Her first novel Queen City Jazz was published in 1994 to critical acclaim including from cyberpunk sf writer William Gibson who described it as "An unforgettable vision of America transfigured by a new and utterly apocalyptic technology." It was a New York Times Notable Book for 1994 and a finalist in 1998 for the British Science Fiction Association Award. It became the first book in what she would later call her Nanotech Quartet. Because of Gibson's praise, her work has sometimes grouped with cyberpunk. However, she deals little with computers in her novels, and her characters, such as Verity, the protagonist of Queen City Jazz, are positive and sometimes heroic, while cyberpunk concerns itself with anti-heroes. This has led to some SF critics dubbing a new sub-genre called "nanopunk"
While her second novel 1996's The Bones of Time featured some elements of nanotechnology science within it, it is not part of the Quartet, and was not centered around these ideas. Instead it mixes Hawaiian mythology with a spy thriller type chase through Asia centered on the cloning of one of Hawaii's native rulers. This novel was an Arthur C Clarke Award finalist.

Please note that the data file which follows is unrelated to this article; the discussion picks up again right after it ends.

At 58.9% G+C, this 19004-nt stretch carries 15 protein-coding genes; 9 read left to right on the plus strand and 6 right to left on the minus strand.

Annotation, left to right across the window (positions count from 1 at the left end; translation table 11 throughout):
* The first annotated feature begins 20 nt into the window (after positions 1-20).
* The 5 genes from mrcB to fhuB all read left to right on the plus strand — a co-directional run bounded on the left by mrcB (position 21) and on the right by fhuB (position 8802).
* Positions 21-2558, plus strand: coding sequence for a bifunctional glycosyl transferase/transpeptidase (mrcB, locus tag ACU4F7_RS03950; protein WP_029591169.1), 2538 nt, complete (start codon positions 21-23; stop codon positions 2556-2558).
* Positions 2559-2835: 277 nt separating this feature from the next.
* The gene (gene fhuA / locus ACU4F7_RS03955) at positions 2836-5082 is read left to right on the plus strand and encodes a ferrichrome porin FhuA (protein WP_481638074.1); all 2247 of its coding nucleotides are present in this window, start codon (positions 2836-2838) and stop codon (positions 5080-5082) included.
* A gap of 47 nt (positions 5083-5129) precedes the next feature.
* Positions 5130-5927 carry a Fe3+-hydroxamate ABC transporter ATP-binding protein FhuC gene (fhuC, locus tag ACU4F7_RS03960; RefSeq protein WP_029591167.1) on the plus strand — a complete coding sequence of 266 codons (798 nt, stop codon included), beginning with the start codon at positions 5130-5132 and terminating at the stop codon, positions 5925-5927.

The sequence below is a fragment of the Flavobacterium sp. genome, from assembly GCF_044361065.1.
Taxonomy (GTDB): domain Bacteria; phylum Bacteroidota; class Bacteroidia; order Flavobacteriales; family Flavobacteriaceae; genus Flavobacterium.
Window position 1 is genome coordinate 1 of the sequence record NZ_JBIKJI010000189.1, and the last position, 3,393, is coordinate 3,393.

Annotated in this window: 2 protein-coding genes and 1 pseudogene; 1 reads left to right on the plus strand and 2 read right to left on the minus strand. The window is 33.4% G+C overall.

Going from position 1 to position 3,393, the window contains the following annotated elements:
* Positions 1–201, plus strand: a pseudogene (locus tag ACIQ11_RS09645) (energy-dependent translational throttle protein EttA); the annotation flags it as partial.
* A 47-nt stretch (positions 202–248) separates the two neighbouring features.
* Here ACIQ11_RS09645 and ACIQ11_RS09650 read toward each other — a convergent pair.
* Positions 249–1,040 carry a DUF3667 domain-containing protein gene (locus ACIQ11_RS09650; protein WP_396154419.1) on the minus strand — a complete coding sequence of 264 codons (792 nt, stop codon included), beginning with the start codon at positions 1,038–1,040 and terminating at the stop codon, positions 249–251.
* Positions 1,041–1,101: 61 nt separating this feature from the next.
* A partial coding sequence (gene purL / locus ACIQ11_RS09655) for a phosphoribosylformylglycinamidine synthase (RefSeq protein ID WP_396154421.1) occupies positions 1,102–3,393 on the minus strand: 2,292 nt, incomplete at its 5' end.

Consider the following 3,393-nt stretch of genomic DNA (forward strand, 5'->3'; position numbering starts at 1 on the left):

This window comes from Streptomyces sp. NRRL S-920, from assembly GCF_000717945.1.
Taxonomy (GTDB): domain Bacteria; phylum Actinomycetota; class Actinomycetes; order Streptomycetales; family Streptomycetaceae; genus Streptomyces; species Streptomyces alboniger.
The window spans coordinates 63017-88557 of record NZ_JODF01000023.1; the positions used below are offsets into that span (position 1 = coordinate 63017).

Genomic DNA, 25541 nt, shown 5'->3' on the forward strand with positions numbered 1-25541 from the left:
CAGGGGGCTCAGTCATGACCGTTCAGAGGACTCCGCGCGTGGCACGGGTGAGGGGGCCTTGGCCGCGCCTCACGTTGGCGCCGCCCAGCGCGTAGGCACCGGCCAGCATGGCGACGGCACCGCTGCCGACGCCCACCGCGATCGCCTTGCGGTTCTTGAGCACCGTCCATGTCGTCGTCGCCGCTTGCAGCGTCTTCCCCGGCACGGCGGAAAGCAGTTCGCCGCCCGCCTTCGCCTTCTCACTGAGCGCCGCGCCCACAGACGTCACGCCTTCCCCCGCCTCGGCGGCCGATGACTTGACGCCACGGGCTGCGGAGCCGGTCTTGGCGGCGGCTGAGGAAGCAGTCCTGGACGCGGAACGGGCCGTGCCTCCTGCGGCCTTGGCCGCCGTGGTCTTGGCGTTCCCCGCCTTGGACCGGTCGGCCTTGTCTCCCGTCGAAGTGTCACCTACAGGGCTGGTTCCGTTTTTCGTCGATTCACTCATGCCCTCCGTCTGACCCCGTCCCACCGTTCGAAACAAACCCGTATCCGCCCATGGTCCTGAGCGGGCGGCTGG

Mississippi Blues followed in 1997 as a direct sequel to Queen City Jazz following the further adventures of her main character Verity along a Mississippi River radically changed by malfunctioning nanotech. It is somewhat of a tribute to the great American author Mark Twain who appears in the book as two separate characters who have been programmed with nanotech into believing they are him. This novel won the Hall of Fame Darrel Award in conjunction with her short story "The Bride of Elvis" for their contribution to speculative fiction set in the Mid-South of America.